The only drug I knew about was a HYPO in my butt to ease the pain of some broken bones when m/c racing accident. (one has to remember during WWII in some cases some of their troops had a hypo) I did not know of the drugs that so many of heard about by local folks & this is something I mention when it comes to drugs for not only do I not nor have I ever smoked & when my parents with my Mother being a good singer in jazz to my father's love of his baby grand piano we had a maze of other musical people at our home & the keg of beer was brought down close to my sleeping quarters in the basement though it had a turn off thing I did not touch beer either.
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Re: Cycling

Postby smitty on Thu Oct 11, 2012 4:35 pm

FishNChips, you have a point. A good physical Ed teacher in samon-arm not to far away, collapsed when jogging.

Not a 100% heart attack, but had to slow things down a bit just to save any strain on the heart.

At the Iron Man in Penticton, a chap around 65 yrs of age was at the start of swimming the distance required & passed away, probably due to his hear. For after that he had the long stretch on a bicycle then another one on foot once he had quit riding the bicycle. Either is a strain.

Of interest the yearly one a month Iron Man was about to fold up as only so much money from the city, a bicycle shop, to the Iron Man shop that services & sells Subaru cars. PLUS one rich family.

Looks as if part of it will be held in Kelowna around 45Klicks from Penticton to Kelowna & it seems some will also be covered by one rick family that has put in money for the Iron Man year after year.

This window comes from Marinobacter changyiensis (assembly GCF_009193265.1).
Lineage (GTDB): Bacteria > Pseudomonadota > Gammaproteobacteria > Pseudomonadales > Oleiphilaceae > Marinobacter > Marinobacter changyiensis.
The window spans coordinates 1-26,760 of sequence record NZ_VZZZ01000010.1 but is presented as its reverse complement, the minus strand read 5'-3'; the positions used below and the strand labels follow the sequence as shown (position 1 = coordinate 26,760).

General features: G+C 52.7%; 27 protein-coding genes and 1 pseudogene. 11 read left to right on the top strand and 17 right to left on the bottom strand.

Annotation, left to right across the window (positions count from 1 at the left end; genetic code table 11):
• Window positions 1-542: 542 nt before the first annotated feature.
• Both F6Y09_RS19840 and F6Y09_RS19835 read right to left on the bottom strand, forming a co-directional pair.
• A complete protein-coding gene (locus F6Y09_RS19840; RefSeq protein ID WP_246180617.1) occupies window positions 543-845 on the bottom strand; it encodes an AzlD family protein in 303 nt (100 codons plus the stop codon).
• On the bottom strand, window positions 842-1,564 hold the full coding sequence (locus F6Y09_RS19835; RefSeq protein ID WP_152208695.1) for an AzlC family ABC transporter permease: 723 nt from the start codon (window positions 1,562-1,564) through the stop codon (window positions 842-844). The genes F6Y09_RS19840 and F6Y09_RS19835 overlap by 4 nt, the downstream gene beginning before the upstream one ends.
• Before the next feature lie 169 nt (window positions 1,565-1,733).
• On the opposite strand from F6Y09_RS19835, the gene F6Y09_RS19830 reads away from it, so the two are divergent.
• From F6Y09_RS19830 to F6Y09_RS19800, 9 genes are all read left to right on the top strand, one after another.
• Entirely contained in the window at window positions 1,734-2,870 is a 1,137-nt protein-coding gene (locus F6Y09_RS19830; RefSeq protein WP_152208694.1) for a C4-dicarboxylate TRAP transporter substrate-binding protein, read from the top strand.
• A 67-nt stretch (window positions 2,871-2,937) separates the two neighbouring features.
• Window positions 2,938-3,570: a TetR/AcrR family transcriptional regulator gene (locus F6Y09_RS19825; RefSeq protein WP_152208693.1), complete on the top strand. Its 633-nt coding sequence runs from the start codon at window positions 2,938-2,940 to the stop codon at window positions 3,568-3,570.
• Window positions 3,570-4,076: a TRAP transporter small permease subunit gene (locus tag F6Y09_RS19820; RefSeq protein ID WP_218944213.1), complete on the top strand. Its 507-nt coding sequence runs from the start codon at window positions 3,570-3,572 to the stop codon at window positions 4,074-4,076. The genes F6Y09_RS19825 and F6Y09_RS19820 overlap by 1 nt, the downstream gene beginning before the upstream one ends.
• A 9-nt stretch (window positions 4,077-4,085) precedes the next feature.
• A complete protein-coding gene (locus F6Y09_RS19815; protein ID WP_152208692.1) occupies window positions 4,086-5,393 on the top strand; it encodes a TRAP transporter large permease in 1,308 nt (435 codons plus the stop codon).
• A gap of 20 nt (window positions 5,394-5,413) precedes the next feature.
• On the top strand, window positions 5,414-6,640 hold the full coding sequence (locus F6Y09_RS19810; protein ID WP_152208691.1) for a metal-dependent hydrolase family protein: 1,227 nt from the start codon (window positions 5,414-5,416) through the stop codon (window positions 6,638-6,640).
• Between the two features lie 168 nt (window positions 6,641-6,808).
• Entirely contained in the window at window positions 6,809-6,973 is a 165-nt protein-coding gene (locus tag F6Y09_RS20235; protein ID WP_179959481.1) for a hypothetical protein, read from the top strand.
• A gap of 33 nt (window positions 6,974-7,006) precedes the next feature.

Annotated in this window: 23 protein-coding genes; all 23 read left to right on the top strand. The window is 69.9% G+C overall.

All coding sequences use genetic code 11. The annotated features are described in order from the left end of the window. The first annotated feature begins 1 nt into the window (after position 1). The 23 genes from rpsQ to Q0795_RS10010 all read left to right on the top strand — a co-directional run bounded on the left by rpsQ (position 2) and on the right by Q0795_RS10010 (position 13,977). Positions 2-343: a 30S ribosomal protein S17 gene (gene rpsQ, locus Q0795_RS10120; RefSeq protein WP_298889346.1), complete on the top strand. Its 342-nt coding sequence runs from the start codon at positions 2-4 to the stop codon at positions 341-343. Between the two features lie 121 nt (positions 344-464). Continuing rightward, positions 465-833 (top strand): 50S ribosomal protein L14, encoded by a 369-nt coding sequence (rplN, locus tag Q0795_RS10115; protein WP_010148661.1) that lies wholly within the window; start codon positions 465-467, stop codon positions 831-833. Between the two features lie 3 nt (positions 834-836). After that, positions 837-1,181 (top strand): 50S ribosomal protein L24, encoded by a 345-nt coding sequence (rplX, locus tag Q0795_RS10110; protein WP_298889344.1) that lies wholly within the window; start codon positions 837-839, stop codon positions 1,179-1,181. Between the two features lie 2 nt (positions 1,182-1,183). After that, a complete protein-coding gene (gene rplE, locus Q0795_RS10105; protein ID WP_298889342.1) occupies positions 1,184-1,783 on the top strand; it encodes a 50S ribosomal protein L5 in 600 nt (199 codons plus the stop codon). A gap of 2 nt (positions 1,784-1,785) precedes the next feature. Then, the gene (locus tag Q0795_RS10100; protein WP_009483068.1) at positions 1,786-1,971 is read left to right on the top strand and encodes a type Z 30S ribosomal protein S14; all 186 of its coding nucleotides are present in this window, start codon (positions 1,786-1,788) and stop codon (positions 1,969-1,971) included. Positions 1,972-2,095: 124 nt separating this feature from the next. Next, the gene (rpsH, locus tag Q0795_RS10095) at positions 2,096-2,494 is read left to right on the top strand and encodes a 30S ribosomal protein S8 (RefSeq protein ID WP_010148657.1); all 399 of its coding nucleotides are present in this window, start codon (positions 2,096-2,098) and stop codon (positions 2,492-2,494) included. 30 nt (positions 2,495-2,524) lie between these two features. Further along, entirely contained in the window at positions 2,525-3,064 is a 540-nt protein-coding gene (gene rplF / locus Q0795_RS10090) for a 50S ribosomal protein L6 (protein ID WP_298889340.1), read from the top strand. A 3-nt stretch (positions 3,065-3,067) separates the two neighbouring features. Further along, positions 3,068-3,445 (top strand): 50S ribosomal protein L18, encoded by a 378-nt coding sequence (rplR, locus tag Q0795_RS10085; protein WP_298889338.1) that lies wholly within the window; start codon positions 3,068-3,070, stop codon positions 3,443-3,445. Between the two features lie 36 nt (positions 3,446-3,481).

The compdtors for cycling is almost normal in this area & so would the jogging part to the popular finish.

I will be down at the Subaru shop so will ask them the given distances in the swimming to the cycling part & then the jogging bit. Then be able to hand it out you or others for we have people from Europe, USA, Japan & who knows what else for it is very popular event. I am comming back on a m/c ride & will see some of them practicing & always give them plenty of room, better then a car can. Once I had stopped off at the southern portion of Yellow lake, to remove my helmet & put in better ear plugs. The riders waved to me knowing I could have come out & cut them off a bit, but I never would.
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Re: Cycling

Postby deja vu on Sun Jan 13, 2013 3:15 pm

After nearly 15 years of vehement denials, Lance Armstrong will confess that he used performance-enhancing drugs during his cycling career when he is interviewed by Oprah Winfrey, two sources said Saturday.